A leading university hit by a wave of suspected suicides declared it is “not a healthcare provider” as it fought attempts by the parents of a student to open up an investigation into her death.
Bristol University told a coroner on Monday that the institution is “a public body solely for the purposes of education”, as it argued against the close scrutiny of its care for vulnerable students following the death of Natasha Abrahart, 20, who died in April.
Speaking at a pre-inquest review hearing at Avon Coroner’s Court, the university’s in-house lawyer, Keith Feeney, said Bristol’s sole purpose was education, with pastoral support only in place to enable students to cope with their studies.
Feeney’s statement appeared to contradict what Bristol has said about its £1 million investment in a team of “wellbeing advisors”, who it says are on hand to support students should they become vulnerable during their studies.
In a recent statement to HuffPost UK, the institution said: “Through the introduction of a University-wide approach, we are working with our students to help them build their life skills and resilience to cope with the pressures of modern life, and to identify vulnerable students as early as possible so that we can support them.”
On Monday, Feeney also argued against revealing the university’s internal audit into the series of 11 suicides since 2016, over fears details would upset families and loved ones.
At the hearing the senior coroner for Avon, Maria Voisin, decided that the inquest into Natasha’s death – due to be held next year – will not consider whether her treatment by Bristol University, the campus health service, and the local NHS potentially breached the Human Rights Act.
Natasha died on the same day as a physics exam of the kind she had previously said caused her chronic social anxiety to worsen, while no alternative arrangements were made, the court heard.
She had previously told a member of university staff by email: “I wanted to tell you the last few days have been really hard. I’ve been having suicidal thoughts and to a certain degree [I have] attempted.”
A pre-inquest hearing in August was told that, despite sending the email to a staff member, Natasha “had no contact” with Bristol University’s welfare team.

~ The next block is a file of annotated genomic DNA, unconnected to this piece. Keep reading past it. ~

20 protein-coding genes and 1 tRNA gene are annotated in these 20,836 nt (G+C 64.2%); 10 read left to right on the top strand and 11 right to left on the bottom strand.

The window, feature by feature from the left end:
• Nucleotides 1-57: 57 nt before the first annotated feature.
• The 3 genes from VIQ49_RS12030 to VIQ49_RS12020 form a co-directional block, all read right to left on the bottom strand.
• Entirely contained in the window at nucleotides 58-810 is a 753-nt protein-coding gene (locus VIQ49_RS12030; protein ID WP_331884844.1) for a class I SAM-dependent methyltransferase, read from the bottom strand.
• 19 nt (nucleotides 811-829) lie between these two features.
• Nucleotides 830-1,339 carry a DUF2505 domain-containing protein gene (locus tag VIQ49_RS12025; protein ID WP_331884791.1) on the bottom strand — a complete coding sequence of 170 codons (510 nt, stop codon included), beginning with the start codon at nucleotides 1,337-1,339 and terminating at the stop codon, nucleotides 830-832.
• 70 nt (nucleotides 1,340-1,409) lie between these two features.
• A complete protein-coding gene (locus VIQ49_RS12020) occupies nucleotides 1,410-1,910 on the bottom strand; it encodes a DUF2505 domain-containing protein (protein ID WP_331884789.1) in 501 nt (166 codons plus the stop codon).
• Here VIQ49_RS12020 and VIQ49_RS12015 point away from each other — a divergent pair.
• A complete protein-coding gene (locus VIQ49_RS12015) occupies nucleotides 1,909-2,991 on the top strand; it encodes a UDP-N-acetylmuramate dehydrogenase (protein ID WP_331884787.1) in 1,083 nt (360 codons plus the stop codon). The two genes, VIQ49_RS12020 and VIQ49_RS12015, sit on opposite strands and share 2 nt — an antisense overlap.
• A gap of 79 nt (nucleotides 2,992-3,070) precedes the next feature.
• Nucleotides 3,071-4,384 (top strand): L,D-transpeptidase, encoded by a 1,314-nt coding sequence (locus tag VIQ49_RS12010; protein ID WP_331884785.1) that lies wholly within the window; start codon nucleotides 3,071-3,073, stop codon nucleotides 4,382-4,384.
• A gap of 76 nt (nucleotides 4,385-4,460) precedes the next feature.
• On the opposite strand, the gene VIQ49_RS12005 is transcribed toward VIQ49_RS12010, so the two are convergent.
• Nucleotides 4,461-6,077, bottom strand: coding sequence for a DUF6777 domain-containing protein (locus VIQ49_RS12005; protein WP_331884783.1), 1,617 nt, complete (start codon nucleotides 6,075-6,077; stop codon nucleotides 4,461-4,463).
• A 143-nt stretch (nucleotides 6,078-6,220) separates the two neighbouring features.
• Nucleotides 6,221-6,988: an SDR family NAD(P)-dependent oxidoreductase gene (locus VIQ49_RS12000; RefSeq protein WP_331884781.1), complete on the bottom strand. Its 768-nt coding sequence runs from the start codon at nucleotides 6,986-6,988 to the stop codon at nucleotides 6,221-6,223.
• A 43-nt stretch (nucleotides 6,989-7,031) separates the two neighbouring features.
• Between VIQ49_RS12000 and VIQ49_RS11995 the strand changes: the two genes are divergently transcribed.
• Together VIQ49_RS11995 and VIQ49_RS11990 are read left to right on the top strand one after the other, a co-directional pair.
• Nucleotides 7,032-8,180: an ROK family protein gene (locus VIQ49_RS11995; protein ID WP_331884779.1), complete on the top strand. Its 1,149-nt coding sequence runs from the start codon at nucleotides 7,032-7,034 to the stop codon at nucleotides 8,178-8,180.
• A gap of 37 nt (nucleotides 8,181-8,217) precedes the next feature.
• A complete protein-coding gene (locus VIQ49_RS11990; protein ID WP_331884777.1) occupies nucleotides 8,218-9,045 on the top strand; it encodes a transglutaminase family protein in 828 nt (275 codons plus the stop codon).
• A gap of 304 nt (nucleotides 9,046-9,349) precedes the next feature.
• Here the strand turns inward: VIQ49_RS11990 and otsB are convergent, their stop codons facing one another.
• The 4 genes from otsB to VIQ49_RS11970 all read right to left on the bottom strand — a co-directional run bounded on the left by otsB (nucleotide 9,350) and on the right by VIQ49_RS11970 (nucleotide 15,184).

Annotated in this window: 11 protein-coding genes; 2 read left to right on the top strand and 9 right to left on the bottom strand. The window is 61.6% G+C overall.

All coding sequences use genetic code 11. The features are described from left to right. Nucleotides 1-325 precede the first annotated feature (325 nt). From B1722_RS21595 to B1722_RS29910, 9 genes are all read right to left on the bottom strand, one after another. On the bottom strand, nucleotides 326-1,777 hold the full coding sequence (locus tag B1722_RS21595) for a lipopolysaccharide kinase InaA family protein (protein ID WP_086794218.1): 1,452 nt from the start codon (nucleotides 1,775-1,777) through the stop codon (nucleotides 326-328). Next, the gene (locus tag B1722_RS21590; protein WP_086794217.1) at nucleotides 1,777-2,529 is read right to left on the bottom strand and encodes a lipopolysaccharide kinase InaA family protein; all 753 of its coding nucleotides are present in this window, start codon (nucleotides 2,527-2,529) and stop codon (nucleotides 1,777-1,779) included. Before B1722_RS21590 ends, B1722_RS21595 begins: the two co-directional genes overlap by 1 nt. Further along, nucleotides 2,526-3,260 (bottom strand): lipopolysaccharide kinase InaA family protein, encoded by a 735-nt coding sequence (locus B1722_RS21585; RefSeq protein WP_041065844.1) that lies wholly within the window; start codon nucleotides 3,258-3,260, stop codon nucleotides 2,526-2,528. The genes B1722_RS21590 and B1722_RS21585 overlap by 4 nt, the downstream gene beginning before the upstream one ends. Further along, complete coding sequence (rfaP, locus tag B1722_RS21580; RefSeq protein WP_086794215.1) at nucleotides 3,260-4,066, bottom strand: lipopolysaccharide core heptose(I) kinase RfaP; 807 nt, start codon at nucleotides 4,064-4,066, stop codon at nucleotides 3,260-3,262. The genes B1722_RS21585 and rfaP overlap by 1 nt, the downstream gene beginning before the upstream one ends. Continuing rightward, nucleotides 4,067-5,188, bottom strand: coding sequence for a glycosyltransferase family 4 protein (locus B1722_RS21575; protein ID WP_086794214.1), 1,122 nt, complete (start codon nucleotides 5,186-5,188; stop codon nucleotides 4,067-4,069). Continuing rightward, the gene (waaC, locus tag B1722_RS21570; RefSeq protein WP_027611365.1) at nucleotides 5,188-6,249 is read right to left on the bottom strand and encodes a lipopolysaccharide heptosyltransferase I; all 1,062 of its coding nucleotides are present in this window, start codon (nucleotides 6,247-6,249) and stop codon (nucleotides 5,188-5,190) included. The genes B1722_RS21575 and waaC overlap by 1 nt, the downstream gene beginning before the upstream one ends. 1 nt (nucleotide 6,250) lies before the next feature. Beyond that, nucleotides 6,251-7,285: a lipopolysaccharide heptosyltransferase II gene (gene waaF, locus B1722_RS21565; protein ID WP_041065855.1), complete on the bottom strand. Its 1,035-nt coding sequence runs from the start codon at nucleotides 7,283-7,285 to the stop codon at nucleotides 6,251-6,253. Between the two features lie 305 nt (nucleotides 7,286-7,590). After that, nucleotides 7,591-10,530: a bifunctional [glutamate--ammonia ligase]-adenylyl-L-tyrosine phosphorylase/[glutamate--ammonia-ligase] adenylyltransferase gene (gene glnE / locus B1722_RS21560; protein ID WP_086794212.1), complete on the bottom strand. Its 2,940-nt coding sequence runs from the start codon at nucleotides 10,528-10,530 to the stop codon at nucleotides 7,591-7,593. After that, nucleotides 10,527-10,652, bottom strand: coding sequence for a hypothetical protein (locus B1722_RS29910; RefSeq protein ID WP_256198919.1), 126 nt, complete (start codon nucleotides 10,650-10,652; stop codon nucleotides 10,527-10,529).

Voisin ruled against Natasha’s parents call for evidence regarding the student’s final months to be heard before a jury. Instead, the coroner will lead the inquest alone and hear evidence relating only to the four weeks leading up to Natasha’s death.
But she did agree that key witnesses from Bristol University and the Avon and Wiltshire Mental Health Partnership NHS Trust should be called to give evidence during the inquest, which is expected to last three weeks in May.
Natasha was the tenth student to die whilst studying at Bristol since September 2016. Another student died a month later.
Bristol’s argument in court comes after universities were told by the government they must take student mental health seriously.
In a letter to vice-chancellors in September, universities minister Sam Gyimah wrote that prioritising the issue was “non-negotiable”.
“Collectively, we must prioritise the wellbeing and mental health of our students – there is no negotiation on this. To make this happen, leadership from the top is essential,” he wrote. “A system-wide approach is also critical.”
HuffPost UK revealed on Monday how Bristol had seen a 154% increase in the numbers of students with mental health difficulties since 2012.
In September, an earlier investigation by HuffPost UK found in September that some of the top 20 universities in the UK do not have a single policy regarding student mental health.